Whirlpool and obsolescence

A Whirlpool VT256/SL microwave oven came in for recycling this week that looked like a good candidate for refurbishment.  It was dead. It had a blown fuse and a shorted high voltage capacitor in the voltage doubler circuit.   So I replaced the blown bits and it ran up sweet.

And then I checked out the waveguide covers because they sometimes get a bit carbonised and start arcing.  We sell a lot of them through our online shop (sorry about the advert but hey you are getting a free blog post!)

This microwave has two mica waveguide covers – one at the top and one at the bottom.  Most microwaves only have one.

So take a look at this photo.

whirlpool-vt256-burnup

The carbonisation happened around a bead of glue that goes across the waveguide cover, probably due to food residues getting trapped on it.  Now take a look at the wall of the cavity above the waveguide cover.  For some reason there is an extra level of indentation between the waveguide cover and the cavity wall.  Why?  And what does the glue do?  Is the bead of glue in the wrong place? Should it have been  acting as a sealant in the wide gap between the waveguide cover and the cavity wall?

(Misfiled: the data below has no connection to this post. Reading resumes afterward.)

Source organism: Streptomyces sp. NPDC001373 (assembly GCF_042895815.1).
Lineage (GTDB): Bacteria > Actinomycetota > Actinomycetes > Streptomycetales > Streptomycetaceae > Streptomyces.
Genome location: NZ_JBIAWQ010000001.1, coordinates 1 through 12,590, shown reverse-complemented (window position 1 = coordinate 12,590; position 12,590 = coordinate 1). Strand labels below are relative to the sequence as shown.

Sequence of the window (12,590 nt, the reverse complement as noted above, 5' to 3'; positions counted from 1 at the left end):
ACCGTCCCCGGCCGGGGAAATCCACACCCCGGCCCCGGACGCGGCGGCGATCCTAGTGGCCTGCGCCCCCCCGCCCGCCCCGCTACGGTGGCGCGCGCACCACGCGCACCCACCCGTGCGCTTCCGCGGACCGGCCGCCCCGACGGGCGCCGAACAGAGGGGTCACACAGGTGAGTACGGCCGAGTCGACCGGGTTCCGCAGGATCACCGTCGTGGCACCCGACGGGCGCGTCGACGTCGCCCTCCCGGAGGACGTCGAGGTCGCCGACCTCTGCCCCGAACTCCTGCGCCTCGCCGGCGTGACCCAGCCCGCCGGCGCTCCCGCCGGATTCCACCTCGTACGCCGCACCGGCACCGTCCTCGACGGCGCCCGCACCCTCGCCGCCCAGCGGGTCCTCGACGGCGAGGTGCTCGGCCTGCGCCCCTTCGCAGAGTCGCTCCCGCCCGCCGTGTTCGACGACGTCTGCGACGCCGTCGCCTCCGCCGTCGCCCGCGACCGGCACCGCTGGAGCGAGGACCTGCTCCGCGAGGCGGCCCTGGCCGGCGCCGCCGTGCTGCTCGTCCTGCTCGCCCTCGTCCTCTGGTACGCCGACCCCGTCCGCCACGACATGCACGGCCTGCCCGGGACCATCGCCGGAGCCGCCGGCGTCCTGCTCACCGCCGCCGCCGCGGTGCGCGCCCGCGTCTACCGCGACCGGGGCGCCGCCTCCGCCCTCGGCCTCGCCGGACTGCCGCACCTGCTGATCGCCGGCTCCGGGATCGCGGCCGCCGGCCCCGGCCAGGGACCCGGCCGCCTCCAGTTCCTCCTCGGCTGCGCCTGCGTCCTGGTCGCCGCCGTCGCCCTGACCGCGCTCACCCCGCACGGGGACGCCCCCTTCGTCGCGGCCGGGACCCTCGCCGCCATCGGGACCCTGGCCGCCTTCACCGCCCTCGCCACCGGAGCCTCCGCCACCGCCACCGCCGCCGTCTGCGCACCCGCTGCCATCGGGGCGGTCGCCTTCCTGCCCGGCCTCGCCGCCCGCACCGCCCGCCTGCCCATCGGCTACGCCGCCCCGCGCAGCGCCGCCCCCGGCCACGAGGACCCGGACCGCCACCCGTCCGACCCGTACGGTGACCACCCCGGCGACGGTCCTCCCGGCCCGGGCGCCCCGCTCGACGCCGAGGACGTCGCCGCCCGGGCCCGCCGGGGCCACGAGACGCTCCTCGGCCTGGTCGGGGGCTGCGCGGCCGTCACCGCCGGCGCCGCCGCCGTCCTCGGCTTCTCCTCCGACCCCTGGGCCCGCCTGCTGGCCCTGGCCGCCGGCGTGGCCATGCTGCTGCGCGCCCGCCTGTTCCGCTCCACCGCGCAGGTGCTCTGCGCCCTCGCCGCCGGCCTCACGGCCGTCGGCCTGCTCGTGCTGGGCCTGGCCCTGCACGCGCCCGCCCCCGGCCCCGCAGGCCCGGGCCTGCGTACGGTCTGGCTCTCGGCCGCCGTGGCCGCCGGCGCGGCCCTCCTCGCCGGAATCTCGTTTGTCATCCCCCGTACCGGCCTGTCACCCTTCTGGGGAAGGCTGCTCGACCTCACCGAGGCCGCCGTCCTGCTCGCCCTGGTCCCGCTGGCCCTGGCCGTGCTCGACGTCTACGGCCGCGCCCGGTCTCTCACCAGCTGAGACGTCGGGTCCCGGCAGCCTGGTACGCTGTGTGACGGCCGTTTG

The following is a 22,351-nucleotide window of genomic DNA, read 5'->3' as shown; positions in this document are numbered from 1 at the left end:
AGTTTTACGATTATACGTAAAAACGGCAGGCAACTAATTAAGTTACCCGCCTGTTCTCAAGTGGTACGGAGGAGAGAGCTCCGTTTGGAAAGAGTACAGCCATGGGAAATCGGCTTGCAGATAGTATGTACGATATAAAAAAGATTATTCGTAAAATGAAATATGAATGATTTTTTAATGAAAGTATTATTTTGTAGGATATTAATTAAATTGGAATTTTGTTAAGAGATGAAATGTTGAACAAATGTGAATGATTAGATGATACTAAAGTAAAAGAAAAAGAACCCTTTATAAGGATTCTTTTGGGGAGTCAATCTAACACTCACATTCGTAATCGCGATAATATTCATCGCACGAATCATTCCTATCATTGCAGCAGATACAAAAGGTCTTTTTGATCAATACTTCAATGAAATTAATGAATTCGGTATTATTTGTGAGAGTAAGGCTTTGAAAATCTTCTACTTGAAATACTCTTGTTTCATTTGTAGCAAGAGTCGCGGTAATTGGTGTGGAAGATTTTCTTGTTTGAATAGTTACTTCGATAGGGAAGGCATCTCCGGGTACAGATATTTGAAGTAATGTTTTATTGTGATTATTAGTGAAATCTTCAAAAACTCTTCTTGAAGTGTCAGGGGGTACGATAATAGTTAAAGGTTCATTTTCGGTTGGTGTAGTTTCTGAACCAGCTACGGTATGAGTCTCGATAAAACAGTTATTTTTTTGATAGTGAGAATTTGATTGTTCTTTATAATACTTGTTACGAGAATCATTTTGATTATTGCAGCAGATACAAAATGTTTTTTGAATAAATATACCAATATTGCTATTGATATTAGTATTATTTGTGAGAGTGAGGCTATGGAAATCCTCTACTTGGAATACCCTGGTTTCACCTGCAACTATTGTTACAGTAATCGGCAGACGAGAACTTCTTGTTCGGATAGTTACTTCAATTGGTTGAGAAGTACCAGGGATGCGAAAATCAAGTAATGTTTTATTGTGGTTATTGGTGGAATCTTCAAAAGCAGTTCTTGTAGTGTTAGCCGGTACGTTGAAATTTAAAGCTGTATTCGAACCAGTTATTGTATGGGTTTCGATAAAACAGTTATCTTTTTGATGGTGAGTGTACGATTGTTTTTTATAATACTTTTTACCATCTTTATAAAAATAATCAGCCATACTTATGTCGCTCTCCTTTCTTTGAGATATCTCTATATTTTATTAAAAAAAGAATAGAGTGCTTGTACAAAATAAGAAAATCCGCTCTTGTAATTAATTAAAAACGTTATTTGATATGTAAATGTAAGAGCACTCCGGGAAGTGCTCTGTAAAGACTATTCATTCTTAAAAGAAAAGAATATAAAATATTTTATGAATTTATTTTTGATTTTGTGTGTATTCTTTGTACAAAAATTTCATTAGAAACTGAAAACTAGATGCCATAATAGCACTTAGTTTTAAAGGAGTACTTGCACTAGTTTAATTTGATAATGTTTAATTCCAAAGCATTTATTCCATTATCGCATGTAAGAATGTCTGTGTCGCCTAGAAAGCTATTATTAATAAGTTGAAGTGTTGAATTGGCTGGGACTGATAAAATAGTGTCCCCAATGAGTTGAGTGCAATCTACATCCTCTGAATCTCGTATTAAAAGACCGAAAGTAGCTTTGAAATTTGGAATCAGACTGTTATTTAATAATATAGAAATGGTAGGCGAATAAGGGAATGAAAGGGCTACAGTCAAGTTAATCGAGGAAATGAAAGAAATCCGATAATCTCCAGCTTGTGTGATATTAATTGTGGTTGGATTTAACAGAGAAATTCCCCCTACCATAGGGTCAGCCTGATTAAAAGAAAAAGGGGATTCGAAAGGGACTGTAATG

I don’t think it is a deliberate ploy to create inbuilt obsolescence.  The Whirlpool microwave ovens are generally built quite well.

I have come up with a decent fix for it so if you need one buy one here!

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About Alan Liefting

Alan Liefting is the founder, a shareholder, and the Managing Director of Ecotech Services. The views expressed here are his own and do not necessarily represent those of Ecotech Services Ltd.

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